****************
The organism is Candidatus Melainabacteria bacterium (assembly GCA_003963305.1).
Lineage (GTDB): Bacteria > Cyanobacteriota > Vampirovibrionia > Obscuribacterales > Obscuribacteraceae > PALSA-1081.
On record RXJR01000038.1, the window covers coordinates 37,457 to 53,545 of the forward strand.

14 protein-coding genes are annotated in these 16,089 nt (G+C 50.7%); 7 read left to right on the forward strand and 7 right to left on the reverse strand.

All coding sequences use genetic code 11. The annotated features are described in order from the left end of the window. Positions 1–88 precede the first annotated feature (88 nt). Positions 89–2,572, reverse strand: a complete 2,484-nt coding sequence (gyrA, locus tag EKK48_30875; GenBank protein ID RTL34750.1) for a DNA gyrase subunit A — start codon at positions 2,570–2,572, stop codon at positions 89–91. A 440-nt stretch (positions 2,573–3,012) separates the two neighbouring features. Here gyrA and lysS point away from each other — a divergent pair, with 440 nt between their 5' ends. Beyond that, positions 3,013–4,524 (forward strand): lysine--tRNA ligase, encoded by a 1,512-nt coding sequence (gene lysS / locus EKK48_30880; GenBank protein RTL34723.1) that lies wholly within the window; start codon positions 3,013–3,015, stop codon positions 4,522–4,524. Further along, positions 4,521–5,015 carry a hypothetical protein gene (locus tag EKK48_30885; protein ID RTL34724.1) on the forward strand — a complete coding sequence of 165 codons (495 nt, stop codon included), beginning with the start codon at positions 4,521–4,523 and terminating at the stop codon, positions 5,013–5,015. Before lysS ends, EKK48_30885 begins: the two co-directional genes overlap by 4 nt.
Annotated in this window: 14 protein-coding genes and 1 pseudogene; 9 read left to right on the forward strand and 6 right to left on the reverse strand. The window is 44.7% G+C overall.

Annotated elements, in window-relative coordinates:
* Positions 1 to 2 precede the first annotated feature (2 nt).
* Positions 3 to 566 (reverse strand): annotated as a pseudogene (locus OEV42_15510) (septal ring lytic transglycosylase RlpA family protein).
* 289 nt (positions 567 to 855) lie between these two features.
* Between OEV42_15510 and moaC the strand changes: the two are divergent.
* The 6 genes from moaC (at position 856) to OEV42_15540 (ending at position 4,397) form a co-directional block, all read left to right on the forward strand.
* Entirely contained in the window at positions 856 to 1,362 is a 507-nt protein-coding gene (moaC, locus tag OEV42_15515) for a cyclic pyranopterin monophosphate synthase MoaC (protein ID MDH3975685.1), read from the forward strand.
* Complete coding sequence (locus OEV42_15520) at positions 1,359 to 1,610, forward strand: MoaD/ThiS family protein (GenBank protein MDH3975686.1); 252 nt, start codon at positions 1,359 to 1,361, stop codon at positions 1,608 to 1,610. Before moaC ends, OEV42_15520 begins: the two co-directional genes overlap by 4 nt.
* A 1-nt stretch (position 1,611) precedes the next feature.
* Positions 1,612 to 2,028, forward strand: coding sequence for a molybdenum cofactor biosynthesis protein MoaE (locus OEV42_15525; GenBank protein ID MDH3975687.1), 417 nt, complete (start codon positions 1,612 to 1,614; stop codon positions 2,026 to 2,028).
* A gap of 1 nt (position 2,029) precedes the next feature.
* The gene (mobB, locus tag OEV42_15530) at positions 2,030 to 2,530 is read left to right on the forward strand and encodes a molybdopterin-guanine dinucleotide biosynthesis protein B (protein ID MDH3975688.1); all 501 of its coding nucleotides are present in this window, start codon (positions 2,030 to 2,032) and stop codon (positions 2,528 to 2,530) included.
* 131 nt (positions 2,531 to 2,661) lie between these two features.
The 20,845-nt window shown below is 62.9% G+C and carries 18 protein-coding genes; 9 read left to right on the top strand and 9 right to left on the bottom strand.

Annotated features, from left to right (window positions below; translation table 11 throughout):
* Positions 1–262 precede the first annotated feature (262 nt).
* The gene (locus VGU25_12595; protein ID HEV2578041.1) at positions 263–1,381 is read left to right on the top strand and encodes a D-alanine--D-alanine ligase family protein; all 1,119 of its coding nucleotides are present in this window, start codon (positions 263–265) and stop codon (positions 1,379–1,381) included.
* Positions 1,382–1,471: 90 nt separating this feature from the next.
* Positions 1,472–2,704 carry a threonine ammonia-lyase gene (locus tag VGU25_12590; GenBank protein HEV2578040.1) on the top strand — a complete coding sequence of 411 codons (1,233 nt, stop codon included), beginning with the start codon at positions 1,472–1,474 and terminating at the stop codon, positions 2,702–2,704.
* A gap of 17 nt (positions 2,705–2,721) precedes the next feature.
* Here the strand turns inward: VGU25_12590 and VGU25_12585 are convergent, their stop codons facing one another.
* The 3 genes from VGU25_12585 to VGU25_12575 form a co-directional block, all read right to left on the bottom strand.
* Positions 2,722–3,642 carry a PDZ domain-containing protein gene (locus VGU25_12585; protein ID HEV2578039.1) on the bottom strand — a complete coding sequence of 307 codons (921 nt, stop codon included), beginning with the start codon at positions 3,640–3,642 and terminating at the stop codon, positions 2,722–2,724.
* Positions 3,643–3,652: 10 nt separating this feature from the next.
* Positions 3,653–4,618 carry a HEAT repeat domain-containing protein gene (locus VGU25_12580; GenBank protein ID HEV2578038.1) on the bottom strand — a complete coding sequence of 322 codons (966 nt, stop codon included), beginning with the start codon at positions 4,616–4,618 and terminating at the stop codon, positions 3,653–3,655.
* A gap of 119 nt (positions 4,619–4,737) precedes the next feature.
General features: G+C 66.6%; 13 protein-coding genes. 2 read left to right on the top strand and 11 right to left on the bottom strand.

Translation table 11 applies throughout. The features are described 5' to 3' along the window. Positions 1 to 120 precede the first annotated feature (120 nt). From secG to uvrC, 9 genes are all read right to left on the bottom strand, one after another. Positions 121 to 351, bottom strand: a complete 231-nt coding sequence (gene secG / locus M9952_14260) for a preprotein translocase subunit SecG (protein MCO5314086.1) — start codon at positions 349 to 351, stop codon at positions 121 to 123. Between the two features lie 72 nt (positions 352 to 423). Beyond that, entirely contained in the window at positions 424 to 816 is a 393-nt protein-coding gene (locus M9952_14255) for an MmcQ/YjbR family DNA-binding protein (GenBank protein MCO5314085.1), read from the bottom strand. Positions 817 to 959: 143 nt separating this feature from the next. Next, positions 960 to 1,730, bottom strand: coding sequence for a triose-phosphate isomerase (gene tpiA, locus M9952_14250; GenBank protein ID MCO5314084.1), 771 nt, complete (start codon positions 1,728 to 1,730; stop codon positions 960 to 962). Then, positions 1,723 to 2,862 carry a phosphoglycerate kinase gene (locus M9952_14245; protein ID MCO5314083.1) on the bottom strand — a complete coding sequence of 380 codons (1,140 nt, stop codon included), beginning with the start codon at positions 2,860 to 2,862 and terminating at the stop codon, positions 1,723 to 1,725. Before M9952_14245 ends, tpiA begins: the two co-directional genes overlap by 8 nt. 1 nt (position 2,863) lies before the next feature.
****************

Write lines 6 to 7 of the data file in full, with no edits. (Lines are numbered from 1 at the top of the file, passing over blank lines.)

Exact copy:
Annotated in this window: 14 protein-coding genes and 1 pseudogene; 9 read left to right on the forward strand and 6 right to left on the reverse strand. The window is 44.7% G+C overall.

Annotated elements, in window-relative coordinates: